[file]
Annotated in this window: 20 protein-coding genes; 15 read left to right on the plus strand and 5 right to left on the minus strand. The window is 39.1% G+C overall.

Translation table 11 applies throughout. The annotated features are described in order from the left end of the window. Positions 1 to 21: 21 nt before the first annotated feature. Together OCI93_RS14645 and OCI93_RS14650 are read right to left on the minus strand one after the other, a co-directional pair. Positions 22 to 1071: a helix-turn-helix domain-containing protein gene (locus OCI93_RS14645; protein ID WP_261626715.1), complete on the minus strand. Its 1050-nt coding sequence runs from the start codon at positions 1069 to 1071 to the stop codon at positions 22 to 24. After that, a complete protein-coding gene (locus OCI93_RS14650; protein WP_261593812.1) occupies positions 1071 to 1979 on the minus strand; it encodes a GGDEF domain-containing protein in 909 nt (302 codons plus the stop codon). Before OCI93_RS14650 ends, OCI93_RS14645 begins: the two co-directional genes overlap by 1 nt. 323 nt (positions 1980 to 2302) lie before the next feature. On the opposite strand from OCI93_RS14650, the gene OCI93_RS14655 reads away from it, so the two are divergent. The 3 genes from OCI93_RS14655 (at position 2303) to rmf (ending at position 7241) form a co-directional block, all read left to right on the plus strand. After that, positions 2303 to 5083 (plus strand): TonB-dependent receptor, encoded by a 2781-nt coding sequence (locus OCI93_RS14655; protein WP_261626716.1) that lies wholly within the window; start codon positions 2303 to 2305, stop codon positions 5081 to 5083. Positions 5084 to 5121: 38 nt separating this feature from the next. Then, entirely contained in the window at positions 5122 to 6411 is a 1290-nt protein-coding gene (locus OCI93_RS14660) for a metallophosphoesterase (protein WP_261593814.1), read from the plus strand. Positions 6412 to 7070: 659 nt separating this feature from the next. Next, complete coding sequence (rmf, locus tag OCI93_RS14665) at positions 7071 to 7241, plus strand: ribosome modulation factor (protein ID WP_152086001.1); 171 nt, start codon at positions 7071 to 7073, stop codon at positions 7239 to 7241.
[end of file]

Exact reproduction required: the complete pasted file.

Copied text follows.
Annotated in this window: 20 protein-coding genes; 15 read left to right on the plus strand and 5 right to left on the minus strand. The window is 39.1% G+C overall.

Translation table 11 applies throughout. The annotated features are described in order from the left end of the window. Positions 1 to 21: 21 nt before the first annotated feature. Together OCI93_RS14645 and OCI93_RS14650 are read right to left on the minus strand one after the other, a co-directional pair. Positions 22 to 1071: a helix-turn-helix domain-containing protein gene (locus OCI93_RS14645; protein ID WP_261626715.1), complete on the minus strand. Its 1050-nt coding sequence runs from the start codon at positions 1069 to 1071 to the stop codon at positions 22 to 24. After that, a complete protein-coding gene (locus OCI93_RS14650; protein WP_261593812.1) occupies positions 1071 to 1979 on the minus strand; it encodes a GGDEF domain-containing protein in 909 nt (302 codons plus the stop codon). Before OCI93_RS14650 ends, OCI93_RS14645 begins: the two co-directional genes overlap by 1 nt. 323 nt (positions 1980 to 2302) lie before the next feature. On the opposite strand from OCI93_RS14650, the gene OCI93_RS14655 reads away from it, so the two are divergent. The 3 genes from OCI93_RS14655 (at position 2303) to rmf (ending at position 7241) form a co-directional block, all read left to right on the plus strand. After that, positions 2303 to 5083 (plus strand): TonB-dependent receptor, encoded by a 2781-nt coding sequence (locus OCI93_RS14655; protein WP_261626716.1) that lies wholly within the window; start codon positions 2303 to 2305, stop codon positions 5081 to 5083. Positions 5084 to 5121: 38 nt separating this feature from the next. Then, entirely contained in the window at positions 5122 to 6411 is a 1290-nt protein-coding gene (locus OCI93_RS14660) for a metallophosphoesterase (protein WP_261593814.1), read from the plus strand. Positions 6412 to 7070: 659 nt separating this feature from the next. Next, complete coding sequence (rmf, locus tag OCI93_RS14665) at positions 7071 to 7241, plus strand: ribosome modulation factor (protein ID WP_152086001.1); 171 nt, start codon at positions 7071 to 7073, stop codon at positions 7239 to 7241.